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Don’t Bank on the Bomb
The Global Financing of Nuclear Weapons Producers
Setsuko Thurlow, Tilman Ruff, John Burroughs, Ray Acheson, Brendan Thomas-Noone, Kelle Louallier, Simon O’Connor, Alyn Ware, Aaron Tovish, Jonathan Frerichs, Helen Caldicott, Roos Boer, Nicola Boyle, Keerththana Jeyakandan, Pia A. Gaarder, Magnus Løvold, Lily Gardener, Jennifer Gerrand, Dianne Street, Jianwen Hu
- Dara Foundation, Australia
- ICAN Norge, Norway
- Nei til Atomvåpen, Norway
- Norske Leger mot Atomvåpen, Norway
- Acronym Institute, United Kingdom
A groundbreaking report by the International Campaign to Abolish Nuclear Weapons (ICAN) identifies more than 300 banks, pension funds, insurance companies and asset managers in 30 countries with substantial investments in nuclear arms producers. The 180-page study, "Don’t Bank on the Bomb: The Global Financing of Nuclear Weapons Producers", provides details of financial transactions with 20 companies that are heavily involved in the manufacture, maintenance and modernization of US, British, French and Indian nuclear forces.
Nuclear-armed nations spend in excess of US$100 billion each year maintaining and modernizing their nuclear forces, according to the report. Much of this work is carried out by corporations such as BAE Systems and Babcock International in the United Kingdom, Lockheed Martin and Northrop Grumman in the United States, Thales and Safran in France, and Larsen & Toubro in India. Financial institutions invest in these companies by providing loans and purchasing shares and bonds.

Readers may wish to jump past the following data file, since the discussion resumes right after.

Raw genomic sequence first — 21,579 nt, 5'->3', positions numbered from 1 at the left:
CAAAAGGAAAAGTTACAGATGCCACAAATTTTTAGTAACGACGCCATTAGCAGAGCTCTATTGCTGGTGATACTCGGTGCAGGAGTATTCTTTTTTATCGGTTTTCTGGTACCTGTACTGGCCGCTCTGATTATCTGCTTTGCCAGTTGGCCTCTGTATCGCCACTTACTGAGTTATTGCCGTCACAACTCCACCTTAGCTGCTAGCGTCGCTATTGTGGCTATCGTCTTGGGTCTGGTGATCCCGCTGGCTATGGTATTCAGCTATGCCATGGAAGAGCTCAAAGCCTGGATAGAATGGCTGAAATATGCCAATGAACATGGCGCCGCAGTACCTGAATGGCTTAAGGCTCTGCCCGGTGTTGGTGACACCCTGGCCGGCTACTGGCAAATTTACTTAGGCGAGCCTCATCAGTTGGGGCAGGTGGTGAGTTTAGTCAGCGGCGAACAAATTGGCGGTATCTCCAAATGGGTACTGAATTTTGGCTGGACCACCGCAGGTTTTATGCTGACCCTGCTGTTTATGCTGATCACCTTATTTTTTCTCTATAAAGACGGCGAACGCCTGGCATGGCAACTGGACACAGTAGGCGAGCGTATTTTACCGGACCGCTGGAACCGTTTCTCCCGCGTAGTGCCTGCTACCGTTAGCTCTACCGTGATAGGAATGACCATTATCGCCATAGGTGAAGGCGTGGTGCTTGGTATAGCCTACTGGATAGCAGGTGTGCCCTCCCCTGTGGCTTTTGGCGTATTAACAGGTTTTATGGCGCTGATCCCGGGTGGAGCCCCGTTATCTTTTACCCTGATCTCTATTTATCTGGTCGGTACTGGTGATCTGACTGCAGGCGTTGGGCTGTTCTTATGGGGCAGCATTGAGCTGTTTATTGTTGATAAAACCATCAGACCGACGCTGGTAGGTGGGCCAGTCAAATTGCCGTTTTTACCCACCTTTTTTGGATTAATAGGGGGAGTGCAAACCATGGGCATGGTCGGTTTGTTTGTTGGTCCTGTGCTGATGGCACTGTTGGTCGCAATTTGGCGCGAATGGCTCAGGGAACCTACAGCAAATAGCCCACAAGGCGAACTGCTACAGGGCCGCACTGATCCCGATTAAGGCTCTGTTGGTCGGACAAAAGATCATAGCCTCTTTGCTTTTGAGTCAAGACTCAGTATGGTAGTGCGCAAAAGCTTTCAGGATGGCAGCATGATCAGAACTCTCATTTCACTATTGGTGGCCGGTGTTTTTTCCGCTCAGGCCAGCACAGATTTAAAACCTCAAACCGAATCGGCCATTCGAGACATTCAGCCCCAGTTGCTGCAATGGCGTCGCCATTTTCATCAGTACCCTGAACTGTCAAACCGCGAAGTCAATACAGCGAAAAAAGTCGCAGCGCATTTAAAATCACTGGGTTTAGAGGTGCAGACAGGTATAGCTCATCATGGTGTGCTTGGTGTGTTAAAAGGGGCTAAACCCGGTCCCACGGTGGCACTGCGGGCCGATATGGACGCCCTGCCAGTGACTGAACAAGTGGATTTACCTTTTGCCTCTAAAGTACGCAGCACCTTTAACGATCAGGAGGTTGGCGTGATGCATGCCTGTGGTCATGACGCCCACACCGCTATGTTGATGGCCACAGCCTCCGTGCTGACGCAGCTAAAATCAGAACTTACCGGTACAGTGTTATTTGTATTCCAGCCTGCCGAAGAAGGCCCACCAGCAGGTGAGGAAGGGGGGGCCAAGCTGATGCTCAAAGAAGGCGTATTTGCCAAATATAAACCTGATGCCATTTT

Of the 322 financial institutions identified in the report, roughly half are based in the United States and a third in Europe. Asian, Australian and Middle Eastern institutions are also listed. The institutions most heavily involved in financing nuclear arms makers include Bank of America, BlackRock and JP Morgan Chase in the United States; BNP Paribas in France; Allianz and Deutsche Bank in Germany; Mitsubishi UJF Financial in Japan; BBVA and Banco Santander in Spain; Credit Suisse and UBS in Switzerland; and Barclays, HSBC, Lloyds and Royal Bank of Scotland in Britain.
The report emphasizes the humanitarian, legal and environmental arguments for divestment, noting the unique destructive potential of nuclear weapons. Setsuko Thurlow, a survivor of the US atomic bombing of Hiroshima in 1945, writes in the report: “Anyone with a bank account or pension fund has the power to choose to invest his or her money ethically – in a way that does not contribute to this earth-endangering enterprise.” In addition to stating the ethical case for divestment, the report also warns of the reputational risks associated with financing nuclear arms, and highlights the positive role that financial institutions could play in the quest for a world free from such weapons.
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